dust sampling

Dust Sampling for Allergens that Cause Asthma and Other Allergic Reactions:

Background: House dust is a complex mixture of particles ranging from the very large (grains of silica) to the very small (individual bacteria). Some of the most common house dust components are human skin scales, animal dander (especially when animals occupy the home), starch particles, food fragments, soot, a variety of crystalline and amorphous substances that either come in from outdoors or are applied as cleaning agents, arthropod parts and excreta, fibers form carpeting, clothing and other fabrics, fiberglass from insulation, and, of course, fungal spores, mycelial fragments, yeast cells and bacteria.

The relative concentrations of these different components probably depend on many factors, although no good studies have been reported that clearly document these relationships. Some of these possible factors area:

1. Number and ages of occupants
2. Number and types of pets
3. Housekeeping practices
4. Presence of smokers
5. Use of fireplaces, candles, oil lamps
6. Ventilation type
7. Humidity
8. Water events
9. Characteristics of the surroundings

House dust is generally dry and easily aerosolized from smooth surfaces. Vacuuming and other disturbances will release aerosols from furniture, bedding, carpeting, drapery, etc. Some of the components of house dust are toxic (e.g., lead, pesticides). Others are allergenic (e.g., dust mite fecal balls, cockroach excretions, animal dander). Rarely, infectious agents could be trapped in dust (e.g., anthrax spores during recent terrorist events).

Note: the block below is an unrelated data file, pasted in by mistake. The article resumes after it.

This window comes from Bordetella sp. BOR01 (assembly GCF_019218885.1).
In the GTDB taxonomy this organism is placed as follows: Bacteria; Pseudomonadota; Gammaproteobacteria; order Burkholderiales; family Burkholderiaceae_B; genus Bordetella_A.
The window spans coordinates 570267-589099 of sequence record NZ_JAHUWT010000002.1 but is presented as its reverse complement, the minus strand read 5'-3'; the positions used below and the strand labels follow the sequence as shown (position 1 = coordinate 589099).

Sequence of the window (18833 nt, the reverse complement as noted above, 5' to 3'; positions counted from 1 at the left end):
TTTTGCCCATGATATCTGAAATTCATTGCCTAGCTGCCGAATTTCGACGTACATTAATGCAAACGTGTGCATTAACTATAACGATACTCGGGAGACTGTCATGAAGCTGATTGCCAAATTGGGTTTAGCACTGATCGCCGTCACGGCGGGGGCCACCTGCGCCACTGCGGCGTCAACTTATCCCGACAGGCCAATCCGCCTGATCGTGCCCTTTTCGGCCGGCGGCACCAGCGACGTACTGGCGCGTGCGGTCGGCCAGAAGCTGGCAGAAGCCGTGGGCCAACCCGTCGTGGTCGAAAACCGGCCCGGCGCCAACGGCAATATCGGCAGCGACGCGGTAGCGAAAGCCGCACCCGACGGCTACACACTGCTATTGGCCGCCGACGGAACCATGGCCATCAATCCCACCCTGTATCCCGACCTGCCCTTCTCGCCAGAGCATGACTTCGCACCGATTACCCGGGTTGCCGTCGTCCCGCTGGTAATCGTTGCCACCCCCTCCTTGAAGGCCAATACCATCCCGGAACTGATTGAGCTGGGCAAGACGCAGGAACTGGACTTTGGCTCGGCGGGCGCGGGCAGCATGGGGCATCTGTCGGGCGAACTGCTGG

Another reason an environmental investigator might be interested in house dust is that it may represent past exposures. For example, if a transient fungal contamination ever occurs, the spores could become trapped in dust and be recovered even after the event is over.

Interpretation of house dust data depends on why you collected the sample. Interpreting allergen data is relatively straightforward. Tentative guidelines have been published that guide interpretation based on the risk of occupant health effects. Your Allergist (physician) can be instrumental in identifying what may be causing particular allergic reactions.

Our sampling is fairly straightforward. By using a special collector attached to a vacuum hose, we need about a thimble's worth to provide an adequate sample. Problem areas can be targeted...a child's living environment, for instance. We then ship the sample to EMLab P&K Labs in Phoenix. They perform the bioassay and provide a list of allergen concentrations. EMLab P&K is a leader in the laboratory field, promoting scientific standards to their field testing and have been instrumental in forming IESO (Indoor Environmental Standards Organization), a nonprofit group that promotes uniformity in testing, thus bringing consistent science to the collection and analyses of allergens.





Call David Hartman today at 505.345.4465 or email: info@airqualitynm.com